Further, the prohibitions in the act appear to be limited to the removal of water in bulk through diversion, and would not apply to the removal of water in bulk via pumping of water into a ship or truck, for example. If we are to oppose bulk water exports, we need to ensure that the act covers all means of exporting our water.
Finally, this act contains an exception for manufactured water products, including bottled water and beverages, a large loophole that we believe is also worth examining at committee.
I commend the member for Lac-Saint-Louis for again introducing this legislation.
Canadians have had an interest in protecting Canada's water resources for decades, especially when it comes to the issue of bulk water exports. The NDP has always called for prohibiting bulk water exports. We believe that this should be a key component of a national water policy—something Canada does not have—that would establish clean drinking water standards, provide for rigorous environmental protection measures for water resources, and recognize water as a common right.
A number of major water diversion plans in water corridors have been proposed in the past 40 years. These corridors would have transferred considerable quantities of water from Canada to the United States. None of these projects got off the ground, for various reasons. However, this remains a possibility. We must pass rigorous legislation to counter such projects.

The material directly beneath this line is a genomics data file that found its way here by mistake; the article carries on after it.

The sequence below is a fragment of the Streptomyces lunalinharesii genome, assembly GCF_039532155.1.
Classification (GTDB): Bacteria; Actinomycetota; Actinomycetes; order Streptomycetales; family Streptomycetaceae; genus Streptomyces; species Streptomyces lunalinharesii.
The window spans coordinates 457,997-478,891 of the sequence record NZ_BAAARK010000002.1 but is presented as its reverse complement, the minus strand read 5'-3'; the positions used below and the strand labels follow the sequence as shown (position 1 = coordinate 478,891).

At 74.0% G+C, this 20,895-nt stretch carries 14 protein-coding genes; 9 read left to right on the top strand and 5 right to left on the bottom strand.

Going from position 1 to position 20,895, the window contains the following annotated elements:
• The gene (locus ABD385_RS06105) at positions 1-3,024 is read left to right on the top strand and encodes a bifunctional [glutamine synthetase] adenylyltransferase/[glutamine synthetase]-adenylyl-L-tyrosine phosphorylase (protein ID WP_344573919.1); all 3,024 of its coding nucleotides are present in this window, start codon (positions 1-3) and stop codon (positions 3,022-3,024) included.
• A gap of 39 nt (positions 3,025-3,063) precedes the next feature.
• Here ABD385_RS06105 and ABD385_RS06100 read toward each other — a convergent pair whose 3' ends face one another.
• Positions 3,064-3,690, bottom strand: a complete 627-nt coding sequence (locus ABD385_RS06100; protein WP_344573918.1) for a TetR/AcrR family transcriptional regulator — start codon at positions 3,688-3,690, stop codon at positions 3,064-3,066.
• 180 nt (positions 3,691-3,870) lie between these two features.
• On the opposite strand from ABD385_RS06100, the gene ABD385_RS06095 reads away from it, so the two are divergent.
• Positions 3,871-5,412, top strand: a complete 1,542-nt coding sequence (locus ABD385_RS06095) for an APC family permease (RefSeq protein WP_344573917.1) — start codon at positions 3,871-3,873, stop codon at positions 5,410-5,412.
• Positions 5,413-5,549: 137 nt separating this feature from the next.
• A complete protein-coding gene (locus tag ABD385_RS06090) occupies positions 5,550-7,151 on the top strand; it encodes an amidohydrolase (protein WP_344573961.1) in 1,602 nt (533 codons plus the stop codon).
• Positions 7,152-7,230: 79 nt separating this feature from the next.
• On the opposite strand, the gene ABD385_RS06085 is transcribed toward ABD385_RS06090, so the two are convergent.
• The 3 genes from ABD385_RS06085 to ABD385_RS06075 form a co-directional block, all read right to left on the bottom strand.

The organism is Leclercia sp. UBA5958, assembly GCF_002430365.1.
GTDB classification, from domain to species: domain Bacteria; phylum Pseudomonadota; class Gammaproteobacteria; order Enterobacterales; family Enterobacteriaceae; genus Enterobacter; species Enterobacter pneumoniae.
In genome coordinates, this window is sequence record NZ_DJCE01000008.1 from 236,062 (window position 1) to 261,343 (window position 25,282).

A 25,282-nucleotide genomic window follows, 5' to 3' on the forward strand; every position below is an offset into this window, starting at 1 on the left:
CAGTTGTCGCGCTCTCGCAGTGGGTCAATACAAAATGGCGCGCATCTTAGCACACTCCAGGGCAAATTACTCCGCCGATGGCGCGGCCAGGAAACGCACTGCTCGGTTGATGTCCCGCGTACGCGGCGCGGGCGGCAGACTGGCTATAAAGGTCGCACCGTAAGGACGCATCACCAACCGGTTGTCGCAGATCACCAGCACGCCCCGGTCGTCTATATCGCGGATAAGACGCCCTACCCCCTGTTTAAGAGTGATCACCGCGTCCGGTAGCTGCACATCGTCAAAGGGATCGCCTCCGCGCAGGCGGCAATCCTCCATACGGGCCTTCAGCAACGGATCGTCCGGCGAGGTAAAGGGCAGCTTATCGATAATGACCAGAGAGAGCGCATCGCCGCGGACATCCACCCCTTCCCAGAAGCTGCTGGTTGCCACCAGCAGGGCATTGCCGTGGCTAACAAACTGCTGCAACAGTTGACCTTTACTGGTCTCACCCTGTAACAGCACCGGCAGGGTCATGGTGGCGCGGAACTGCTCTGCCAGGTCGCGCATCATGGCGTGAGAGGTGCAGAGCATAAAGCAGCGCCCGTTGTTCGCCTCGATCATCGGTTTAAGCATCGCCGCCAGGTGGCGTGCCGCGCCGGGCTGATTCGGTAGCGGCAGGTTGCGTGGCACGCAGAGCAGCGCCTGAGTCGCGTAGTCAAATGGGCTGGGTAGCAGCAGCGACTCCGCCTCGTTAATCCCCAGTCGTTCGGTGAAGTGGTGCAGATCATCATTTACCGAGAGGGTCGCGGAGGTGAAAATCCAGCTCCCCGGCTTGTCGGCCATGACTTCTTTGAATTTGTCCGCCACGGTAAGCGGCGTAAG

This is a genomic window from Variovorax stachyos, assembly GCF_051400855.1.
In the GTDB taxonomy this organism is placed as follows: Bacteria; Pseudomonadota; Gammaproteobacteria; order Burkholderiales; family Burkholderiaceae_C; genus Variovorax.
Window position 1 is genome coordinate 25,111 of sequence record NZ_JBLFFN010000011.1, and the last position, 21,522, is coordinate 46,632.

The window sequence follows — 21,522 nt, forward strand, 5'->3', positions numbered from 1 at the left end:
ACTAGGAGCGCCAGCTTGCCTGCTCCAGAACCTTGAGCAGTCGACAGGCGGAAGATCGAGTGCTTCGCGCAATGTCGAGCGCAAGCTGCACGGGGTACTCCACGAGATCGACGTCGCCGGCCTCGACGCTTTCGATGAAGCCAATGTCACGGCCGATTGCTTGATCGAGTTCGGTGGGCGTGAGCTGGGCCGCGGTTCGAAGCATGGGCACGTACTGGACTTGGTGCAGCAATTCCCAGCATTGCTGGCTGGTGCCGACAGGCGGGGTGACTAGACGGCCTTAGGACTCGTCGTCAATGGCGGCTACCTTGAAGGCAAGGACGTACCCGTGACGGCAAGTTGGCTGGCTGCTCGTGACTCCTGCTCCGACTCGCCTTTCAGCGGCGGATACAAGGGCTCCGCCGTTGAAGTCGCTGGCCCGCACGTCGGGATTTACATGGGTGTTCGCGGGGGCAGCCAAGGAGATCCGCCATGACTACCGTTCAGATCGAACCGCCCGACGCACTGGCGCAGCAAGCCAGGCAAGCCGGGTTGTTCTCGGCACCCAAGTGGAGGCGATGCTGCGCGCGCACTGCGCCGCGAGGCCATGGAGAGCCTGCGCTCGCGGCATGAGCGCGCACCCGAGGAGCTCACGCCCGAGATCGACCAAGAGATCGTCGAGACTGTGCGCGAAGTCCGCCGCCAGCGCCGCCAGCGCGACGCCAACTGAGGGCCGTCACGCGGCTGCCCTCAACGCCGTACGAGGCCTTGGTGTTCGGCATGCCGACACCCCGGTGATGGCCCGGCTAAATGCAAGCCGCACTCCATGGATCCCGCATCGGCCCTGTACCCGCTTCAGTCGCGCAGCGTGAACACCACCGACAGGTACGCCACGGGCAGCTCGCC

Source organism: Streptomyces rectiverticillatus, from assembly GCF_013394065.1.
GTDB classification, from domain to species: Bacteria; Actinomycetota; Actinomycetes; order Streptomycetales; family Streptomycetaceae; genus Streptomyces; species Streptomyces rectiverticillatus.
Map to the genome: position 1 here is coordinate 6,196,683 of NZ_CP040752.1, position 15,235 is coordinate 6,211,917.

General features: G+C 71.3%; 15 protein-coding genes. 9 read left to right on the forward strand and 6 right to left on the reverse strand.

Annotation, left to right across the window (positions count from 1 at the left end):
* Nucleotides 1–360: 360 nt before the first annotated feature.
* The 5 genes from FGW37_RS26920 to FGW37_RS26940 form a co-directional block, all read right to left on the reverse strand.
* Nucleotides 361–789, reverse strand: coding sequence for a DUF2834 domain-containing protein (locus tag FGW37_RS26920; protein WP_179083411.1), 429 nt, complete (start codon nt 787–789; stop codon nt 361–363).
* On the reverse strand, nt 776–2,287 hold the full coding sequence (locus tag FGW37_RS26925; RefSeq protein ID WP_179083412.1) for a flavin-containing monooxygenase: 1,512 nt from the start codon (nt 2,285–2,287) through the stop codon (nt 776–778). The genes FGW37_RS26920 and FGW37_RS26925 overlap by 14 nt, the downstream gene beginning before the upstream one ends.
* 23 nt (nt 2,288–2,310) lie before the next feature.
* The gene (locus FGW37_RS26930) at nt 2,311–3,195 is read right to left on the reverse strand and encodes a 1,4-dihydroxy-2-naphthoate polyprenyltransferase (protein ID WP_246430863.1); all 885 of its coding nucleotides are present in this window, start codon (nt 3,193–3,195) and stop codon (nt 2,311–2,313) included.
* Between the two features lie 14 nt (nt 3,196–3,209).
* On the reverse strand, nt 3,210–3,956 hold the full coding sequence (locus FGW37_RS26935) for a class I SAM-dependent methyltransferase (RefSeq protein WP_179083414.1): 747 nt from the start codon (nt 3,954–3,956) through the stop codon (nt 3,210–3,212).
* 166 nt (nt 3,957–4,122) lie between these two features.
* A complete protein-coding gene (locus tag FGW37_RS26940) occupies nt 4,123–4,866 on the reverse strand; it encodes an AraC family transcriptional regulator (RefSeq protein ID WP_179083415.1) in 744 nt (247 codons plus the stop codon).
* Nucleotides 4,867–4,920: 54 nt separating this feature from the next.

I have seen other precious resources in our ground mined and exported with too little regard for Canadian priorities and needs. That must not happen with our water.
This legislation before us today also calls to mind the NAFTA agreement and how it has long been considered a threat to Canada's water sovereignty.
On several occasions, the NDP has brought forward motions here in the House of Commons to protect our fresh water. In February 1999 after debate, the House of Commons adopted an NDP motion to place an immediate moratorium on the export of bulk freshwater shipments and inter-basin transfers. The motion also instructed the government to introduce legislation to prohibit bulk freshwater exports and inter-basin transfers and recommended that it not become party to any international agreement that compelled us to export fresh water against our will.